This book brings together twenty-three distinctive and influential essays on ancient moral philosophy--including several published here for the first time--by the distinguished philosopher and classical scholar John Cooper. The volume gives a systematic account of many of the most important issues and texts in ancient moral psychology and ethical theory, providing a unified and illuminating way of reflecting on the fields as they developed from Socrates and Plato through Aristotle to Epicurus and the Stoic philosophers Chrysippus and Posidonius, and beyond.
For the ancient philosophers, Cooper shows here, morality was "good character" and what that entailed: good judgment, sensitivity, openness, reflectiveness, and a secure and correct sense of who one was and how one stood in relation to others and the surrounding world. Ethical theory was about the best way to be rather than any principles for what to do in particular circumstances or in relation to recurrent temptations. Moral psychology was the study of the psychological conditions required for good character--the sorts of desires, the attitudes to self and others, the states of mind and feeling, the kinds of knowledge and insight.
Together these papers illustrate brilliantly how, by studying the arguments of the Greek philosophers in their diverse theories about the best human life and its psychological underpinnings, we can expand our own moral understanding and imagination and enrich our own moral thought. The collection will be crucial reading for anyone interested in classical philosophy and what it can contribute to reflection on contemporary questions about ethics and human life.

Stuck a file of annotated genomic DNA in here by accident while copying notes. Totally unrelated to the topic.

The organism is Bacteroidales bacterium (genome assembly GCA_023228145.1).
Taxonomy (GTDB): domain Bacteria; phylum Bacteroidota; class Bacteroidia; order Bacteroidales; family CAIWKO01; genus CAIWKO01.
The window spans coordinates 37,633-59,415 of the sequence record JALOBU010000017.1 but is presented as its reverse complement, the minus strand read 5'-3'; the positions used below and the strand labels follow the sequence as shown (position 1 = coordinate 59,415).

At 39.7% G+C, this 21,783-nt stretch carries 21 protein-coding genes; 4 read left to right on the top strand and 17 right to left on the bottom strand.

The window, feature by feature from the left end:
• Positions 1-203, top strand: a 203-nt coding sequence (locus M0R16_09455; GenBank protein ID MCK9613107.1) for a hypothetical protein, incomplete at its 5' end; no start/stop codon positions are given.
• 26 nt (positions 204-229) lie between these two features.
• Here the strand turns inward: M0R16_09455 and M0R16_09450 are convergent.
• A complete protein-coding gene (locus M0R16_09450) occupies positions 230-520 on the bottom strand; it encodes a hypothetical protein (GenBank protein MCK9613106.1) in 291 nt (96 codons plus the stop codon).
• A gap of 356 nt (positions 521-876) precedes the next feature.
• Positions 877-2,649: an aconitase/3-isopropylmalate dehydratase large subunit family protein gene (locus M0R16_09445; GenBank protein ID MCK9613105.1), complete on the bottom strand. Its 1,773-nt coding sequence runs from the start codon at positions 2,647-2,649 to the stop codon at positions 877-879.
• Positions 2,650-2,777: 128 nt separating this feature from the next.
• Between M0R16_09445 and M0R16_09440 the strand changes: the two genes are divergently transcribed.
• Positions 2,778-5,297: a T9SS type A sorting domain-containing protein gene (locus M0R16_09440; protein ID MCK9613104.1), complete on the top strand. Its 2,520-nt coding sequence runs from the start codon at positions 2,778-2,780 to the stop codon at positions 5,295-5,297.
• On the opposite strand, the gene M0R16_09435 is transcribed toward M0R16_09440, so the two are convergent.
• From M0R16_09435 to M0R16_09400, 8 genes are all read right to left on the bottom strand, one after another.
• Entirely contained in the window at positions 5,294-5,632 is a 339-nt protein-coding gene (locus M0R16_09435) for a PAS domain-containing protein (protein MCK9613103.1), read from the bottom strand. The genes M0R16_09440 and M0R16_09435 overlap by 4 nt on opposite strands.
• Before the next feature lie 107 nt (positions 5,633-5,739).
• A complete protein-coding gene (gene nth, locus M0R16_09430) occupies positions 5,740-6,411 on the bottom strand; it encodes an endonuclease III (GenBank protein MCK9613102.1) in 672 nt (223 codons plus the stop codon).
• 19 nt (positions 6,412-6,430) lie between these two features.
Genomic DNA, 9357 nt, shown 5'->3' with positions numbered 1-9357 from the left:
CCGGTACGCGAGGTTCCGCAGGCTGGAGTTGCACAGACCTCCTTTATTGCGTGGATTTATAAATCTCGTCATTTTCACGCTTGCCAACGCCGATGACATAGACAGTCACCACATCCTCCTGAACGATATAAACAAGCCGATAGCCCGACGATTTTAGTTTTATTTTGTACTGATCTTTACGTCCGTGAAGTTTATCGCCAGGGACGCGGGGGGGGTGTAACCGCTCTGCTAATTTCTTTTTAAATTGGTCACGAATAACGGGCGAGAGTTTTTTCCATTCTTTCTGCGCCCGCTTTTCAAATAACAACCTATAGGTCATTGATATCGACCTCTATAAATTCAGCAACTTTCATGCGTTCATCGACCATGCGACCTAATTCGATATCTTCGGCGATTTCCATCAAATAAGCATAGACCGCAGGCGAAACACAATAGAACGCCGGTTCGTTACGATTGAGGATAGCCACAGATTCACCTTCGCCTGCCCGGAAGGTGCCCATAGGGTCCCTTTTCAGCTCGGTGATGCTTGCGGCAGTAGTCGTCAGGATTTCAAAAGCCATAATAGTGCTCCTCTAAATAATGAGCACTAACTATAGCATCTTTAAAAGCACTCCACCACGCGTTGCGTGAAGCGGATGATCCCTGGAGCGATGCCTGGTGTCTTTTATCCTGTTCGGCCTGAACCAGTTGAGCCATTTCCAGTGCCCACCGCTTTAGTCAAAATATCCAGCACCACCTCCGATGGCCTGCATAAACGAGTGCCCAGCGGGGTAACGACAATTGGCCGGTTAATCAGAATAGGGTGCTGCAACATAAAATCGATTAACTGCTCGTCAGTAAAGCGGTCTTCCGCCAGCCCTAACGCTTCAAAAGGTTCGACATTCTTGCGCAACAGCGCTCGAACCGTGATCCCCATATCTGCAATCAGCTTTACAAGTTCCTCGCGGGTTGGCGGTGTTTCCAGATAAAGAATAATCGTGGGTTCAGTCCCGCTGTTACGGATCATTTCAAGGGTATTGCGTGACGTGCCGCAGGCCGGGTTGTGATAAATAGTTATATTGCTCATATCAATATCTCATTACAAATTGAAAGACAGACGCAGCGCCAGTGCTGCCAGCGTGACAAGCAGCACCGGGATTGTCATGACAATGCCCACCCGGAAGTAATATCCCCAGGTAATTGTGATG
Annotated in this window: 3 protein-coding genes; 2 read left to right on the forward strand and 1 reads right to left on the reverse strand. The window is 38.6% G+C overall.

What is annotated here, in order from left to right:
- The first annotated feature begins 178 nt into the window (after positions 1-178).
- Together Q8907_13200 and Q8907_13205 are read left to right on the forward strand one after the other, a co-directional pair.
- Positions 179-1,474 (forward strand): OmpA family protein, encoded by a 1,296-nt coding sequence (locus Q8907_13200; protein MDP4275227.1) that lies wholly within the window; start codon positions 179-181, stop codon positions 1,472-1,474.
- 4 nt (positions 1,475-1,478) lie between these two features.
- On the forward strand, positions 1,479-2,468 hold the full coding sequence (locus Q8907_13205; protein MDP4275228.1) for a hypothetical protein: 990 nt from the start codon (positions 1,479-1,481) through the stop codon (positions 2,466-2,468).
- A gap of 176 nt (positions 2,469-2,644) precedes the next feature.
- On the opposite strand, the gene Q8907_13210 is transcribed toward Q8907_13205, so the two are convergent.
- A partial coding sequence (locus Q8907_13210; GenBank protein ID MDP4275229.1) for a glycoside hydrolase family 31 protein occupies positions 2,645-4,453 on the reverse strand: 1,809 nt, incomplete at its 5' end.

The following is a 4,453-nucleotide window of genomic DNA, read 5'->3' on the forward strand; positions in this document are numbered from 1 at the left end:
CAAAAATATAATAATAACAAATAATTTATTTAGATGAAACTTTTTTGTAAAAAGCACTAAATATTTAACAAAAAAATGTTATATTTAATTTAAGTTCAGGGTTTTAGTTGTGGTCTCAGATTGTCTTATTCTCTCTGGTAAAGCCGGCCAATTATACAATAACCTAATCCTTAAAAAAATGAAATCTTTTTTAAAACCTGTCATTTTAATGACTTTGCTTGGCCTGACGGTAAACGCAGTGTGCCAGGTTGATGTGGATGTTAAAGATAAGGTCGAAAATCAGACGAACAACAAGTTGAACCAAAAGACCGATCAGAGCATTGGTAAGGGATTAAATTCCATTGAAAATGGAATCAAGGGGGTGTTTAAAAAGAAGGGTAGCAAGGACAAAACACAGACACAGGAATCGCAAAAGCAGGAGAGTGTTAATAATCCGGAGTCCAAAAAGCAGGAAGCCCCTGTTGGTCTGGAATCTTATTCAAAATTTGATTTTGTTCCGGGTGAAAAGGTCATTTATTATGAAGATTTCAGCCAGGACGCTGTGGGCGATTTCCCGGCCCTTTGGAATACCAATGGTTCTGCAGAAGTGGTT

"This is a work of conspicuous erudition. . . . Although the books is very clearly written, reading it requires concentrated effort, for the material Cooper discusses is both subtle and in a different idiom from contemporary moral thinking. He nevertheless illuminates a variety of issues on which contemporary philosophers focus."--Library Journal
"This splendid book is a collection of twenty-three of John Cooper's papers on Greek ethical philosophy. . . . But more important, bringing these papers together has synergistic effects: we see Cooper returning to related issues in different contexts and elaborating the scope and depth of his analyses. . . . [T]hey are one of the handful of permanent contributions to the study of ancient ethics in the past one hundred years."--Chris Bobonich, The Philosophical Review
"This collection is the fruit of a lifetime's study of the great tradition of Greek moral philosophy.... [Cooper's] range is deeply impressive. So is the tenacity with which he wrestles a clear meaning from recalcitrant texts. So too is the philosophical rigour with which he sharpens up the issues and makes the reader face questions that modern philosophers have forgotten or neglected. This is philosophical scholarship at its best."--M. F. Burnyeat, All Souls College, University of Oxford
"This volume brings together essays on Greek ethics and moral psychology by one of the most influential scholars in the field.[I]t will be fascinating and instructive for scholars and students alike to follow John Cooper in his explorations of some of the most important questions of ancient and modern ethics."--Gisela Striker, University of Cambridge
Table of Contents
Other Princeton books authored or coauthored by John M. Cooper: